Sector Rotation Investing is a strategy used by many market professionals to beat the market. Stocks in a given sector usually have very high correlations. Instead of focusing on thousands of different stocks, some fund managers focus on the business cycle and predict its direction. Then they invest in those sectors that historically performed better in that phase of the business cycle.
One of our readers asked us to analyze FUNDX Upgrader Fund’s (FUNDX) return. FUNDX has a top-rated newsletter that utilizes sector rotation to recommend investments in ETFs and mutual funds that track those industries and sectors. One can either follow the newsletter and invest accordingly or they can simply buy the FUNDX Upgrader Fund. FUNDX has $350 million under management, annual turnover of more than 200%, and an expense ratio of 1.52%. Since the strategy tries to time the sectors, it’s expected to have high turnover and relatively high expenses.
Insider Monkey, your source for free insider trading data, downloaded FUNDX returns from Yahoo! Finance for the past 8 years. We used Carhart’s four factor model to calculate alpha and betas. Our regression results show that FUNDX has a monthly alpha of negative 14 basis points after expenses since July 2002. This implies that the way FUNDX executes its sector rotation strategy doesn’t even generate alpha before expenses. Since its investors have to foot the bill for expenses, they lost more than 1.5 percentage points a year by investing in FUNDX.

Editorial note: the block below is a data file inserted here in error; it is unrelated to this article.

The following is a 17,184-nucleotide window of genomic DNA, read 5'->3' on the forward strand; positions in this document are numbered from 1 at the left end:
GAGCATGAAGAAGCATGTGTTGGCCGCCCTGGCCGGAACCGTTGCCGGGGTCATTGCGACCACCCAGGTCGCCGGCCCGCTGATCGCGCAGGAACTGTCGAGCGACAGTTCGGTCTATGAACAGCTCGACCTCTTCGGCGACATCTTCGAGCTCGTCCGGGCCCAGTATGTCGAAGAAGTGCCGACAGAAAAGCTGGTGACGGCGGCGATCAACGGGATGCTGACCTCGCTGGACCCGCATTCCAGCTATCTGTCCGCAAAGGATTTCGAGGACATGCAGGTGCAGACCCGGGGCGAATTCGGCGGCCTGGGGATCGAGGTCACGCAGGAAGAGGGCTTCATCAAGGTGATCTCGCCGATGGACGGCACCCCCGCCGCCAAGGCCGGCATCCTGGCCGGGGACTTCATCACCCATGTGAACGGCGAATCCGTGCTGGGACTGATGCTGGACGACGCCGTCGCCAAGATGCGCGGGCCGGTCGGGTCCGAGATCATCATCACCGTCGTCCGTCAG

We also calculated FUNDX’s alpha since the beginning of 2006. This is a great period to stress test an investment strategy because of the enormous volatility and dislocations in the market. Unfortunately, FUNDX performed even worse since 2006. FUNDX’s monthly alpha was NEGATIVE 28 basis points per month. This is a loss of more than 3 percentage points per year compared to other low cost investment strategies. FUNDX didn’t favor small or large cap stocks, and it was neutral towards value or growth stocks. It had a moderately positive momentum beta, meaning it was chasing hot stocks/sectors as it said it would.
Finally, our graph suggests that FUNDX pretty much stopped sector rotation and went with index hugging since the collapse of Lehman Brothers. However, our regression results still show large negative alpha for the past two years as well.